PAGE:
If you think this summer is whipping by very fast, you are correct. The Summer Reading Program has been running since May 18 and will end, 84 days later, on Aug. 10 with a big party. We passed the halfway mark in the program way back on June 29. There are only 12 days until the big Harry Potter Birthday Bash. (Please do plan on attending. There will be a number of interesting activities and photo ops. You can come in costume. There will be cake!). This week we passed the mid-point of summer or at least the time of the year between Memorial Day and Labor Day – which is 98 days this year. The midpoint was July 15 (if my math is correct). There is still plenty of summer left, which the heat wave this week has certainly reminded us about. While there is still plenty of summer left for reading books on the beach and lying in a hammock in the shade of some big old trees, there are seasonal changes already beginning to happen. The dawn chorus is getting thinner with cardinals, mourning doves and a few robins still joining in. The nestlings that the robins in the tree near my driveway (who did not like me getting in and out of my car) have fledged. The breeding season for the birds is winding down and loose flocks are starting to form again. The wheat fields and oat fields seem to be ready for harvesting. The corn fields – depending on how soggy the fields were in the spring – are (mostly) well past knee-high (by the 4th of July) and some are even thinking about tasseling. Oh, and did I mention the back-to-school ads have started? Well, they have. We must always have our eye on the future rather than being in the now – at least the advertisers would have it so. For those of you who are presently enjoying the summer and a more leisurely pace there are plenty of new books to help you escape to different lives, different worlds, and different times. Below you will find some of the recent arrivals at the library. Enjoy!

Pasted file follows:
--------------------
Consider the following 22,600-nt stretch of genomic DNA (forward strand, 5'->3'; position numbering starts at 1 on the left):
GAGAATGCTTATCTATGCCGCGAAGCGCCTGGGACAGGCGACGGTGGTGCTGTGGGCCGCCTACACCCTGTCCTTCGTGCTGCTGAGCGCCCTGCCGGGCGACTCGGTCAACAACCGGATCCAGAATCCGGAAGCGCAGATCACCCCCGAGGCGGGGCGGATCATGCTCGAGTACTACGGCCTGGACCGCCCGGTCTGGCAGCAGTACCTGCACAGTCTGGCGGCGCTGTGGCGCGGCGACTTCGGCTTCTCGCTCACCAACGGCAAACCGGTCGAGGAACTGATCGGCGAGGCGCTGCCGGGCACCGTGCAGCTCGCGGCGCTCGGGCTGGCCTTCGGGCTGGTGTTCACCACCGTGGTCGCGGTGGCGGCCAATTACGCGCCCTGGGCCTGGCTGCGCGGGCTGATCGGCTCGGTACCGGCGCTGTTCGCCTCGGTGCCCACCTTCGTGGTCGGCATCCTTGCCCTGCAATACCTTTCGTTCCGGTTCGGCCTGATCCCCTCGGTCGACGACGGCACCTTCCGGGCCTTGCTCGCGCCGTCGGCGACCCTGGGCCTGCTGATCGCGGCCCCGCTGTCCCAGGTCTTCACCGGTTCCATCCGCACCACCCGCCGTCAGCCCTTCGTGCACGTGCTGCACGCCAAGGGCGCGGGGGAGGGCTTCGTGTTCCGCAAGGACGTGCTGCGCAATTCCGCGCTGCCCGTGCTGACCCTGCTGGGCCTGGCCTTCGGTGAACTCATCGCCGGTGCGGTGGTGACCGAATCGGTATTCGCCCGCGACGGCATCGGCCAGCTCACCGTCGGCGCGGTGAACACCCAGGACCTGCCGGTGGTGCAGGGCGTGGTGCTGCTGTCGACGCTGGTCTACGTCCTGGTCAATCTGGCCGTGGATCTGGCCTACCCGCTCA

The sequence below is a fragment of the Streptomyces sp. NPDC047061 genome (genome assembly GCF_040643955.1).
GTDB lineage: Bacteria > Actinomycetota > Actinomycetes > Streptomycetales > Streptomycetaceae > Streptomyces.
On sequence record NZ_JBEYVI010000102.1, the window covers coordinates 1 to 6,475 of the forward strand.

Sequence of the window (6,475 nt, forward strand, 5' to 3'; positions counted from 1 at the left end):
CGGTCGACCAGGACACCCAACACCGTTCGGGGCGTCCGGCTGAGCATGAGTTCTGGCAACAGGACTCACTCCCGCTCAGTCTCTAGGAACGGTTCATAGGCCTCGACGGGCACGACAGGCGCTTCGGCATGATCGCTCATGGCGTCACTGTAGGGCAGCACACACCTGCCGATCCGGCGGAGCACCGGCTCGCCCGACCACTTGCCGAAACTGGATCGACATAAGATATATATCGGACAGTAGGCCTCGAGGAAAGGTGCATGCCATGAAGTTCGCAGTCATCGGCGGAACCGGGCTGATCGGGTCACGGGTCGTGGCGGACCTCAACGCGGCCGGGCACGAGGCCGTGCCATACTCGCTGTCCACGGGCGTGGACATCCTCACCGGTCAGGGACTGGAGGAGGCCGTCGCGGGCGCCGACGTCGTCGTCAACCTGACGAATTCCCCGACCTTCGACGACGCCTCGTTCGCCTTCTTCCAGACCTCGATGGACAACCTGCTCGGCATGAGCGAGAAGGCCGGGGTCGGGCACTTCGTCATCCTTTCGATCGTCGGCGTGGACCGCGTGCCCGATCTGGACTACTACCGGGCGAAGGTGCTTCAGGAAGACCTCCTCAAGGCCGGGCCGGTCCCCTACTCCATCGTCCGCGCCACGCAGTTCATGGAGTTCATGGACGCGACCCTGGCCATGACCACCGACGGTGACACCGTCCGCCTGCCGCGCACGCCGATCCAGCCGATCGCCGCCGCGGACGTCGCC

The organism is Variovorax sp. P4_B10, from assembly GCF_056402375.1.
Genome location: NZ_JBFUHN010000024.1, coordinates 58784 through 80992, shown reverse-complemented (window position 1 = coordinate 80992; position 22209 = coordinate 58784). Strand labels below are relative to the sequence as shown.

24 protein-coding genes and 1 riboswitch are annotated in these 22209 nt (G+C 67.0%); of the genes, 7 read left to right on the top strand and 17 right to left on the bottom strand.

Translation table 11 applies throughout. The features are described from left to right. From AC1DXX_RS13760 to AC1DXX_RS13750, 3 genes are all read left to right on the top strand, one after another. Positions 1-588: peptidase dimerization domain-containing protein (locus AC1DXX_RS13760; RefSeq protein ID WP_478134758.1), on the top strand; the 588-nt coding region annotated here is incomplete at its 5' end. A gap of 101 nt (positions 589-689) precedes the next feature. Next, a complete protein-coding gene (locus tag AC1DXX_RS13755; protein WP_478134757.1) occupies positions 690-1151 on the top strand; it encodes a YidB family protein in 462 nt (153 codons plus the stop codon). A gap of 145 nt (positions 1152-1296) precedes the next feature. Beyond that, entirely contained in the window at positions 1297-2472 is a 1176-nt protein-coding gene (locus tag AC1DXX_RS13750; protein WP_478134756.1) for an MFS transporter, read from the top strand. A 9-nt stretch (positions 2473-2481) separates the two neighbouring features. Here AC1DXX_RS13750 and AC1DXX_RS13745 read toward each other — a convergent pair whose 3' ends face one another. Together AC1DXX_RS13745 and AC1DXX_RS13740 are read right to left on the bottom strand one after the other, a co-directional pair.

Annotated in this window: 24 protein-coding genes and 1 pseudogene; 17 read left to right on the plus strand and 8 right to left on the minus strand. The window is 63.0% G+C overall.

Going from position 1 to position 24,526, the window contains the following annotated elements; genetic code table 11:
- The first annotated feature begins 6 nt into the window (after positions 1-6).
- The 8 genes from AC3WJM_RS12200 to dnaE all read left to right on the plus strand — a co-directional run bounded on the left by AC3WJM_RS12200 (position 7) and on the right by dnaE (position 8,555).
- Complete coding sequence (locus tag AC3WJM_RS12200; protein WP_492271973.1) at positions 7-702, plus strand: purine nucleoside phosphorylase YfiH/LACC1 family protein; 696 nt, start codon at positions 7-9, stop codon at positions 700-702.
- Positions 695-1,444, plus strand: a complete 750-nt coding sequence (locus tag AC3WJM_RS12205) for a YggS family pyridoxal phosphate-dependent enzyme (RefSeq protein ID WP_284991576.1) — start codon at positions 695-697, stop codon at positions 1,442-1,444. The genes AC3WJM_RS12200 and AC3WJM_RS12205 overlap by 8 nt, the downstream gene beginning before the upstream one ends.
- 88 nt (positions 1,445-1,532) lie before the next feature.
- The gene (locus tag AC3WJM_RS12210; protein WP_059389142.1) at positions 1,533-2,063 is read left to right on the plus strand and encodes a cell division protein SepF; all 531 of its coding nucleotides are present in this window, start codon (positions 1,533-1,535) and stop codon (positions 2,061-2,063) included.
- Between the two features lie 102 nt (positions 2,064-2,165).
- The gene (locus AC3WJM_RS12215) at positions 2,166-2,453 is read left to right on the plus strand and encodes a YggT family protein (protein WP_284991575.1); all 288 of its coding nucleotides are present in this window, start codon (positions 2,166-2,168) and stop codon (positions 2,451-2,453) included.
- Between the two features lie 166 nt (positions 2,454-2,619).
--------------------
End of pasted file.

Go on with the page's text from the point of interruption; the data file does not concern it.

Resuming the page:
New Arrivals

Non-Fiction

“100 Side Hustles: Unexpected Ideas for Making Extra Money Without Quitting Your Day Job” by Chris Guillebeau. The author of “The $100 Startup and Side Hustle School” podcaster presents a full-color guide that shares the stories of 100 everyday people who have supplemented their income with successful, easy-to-run side businesses in underserved markets.

“One Giant Leap: The Untold Story of How We Flew to the Moon” by Charles Fishman. The award-winning author of “The Wal-Mart Effect” shares the story of the remarkable NASA scientists and engineers who created America’s space program and fulfilled President Kennedy’s mandate to put a man on the Moon before 1970.

“Where the Lost Dogs Go: A Story of Love, Search, and the Power of Reunion” by Susannah Charleson. The best-selling author of “Scent of the Missing” draws on expert studies in animal behavior, lost-pet search tactics and the psychology of loss in an analysis of the world of lost dogs and the power of reunion.

“Chaos: Charles Manson, the CIA, and the Secret History of the Sixties” by Tom O’Neill. A journalist’s 20-year obsession with the 1969 Manson murders brings shocking revelations about one of the most infamous crimes in American history: carelessness from police, misconduct by prosecutors and even potential surveillance by intelligence agents.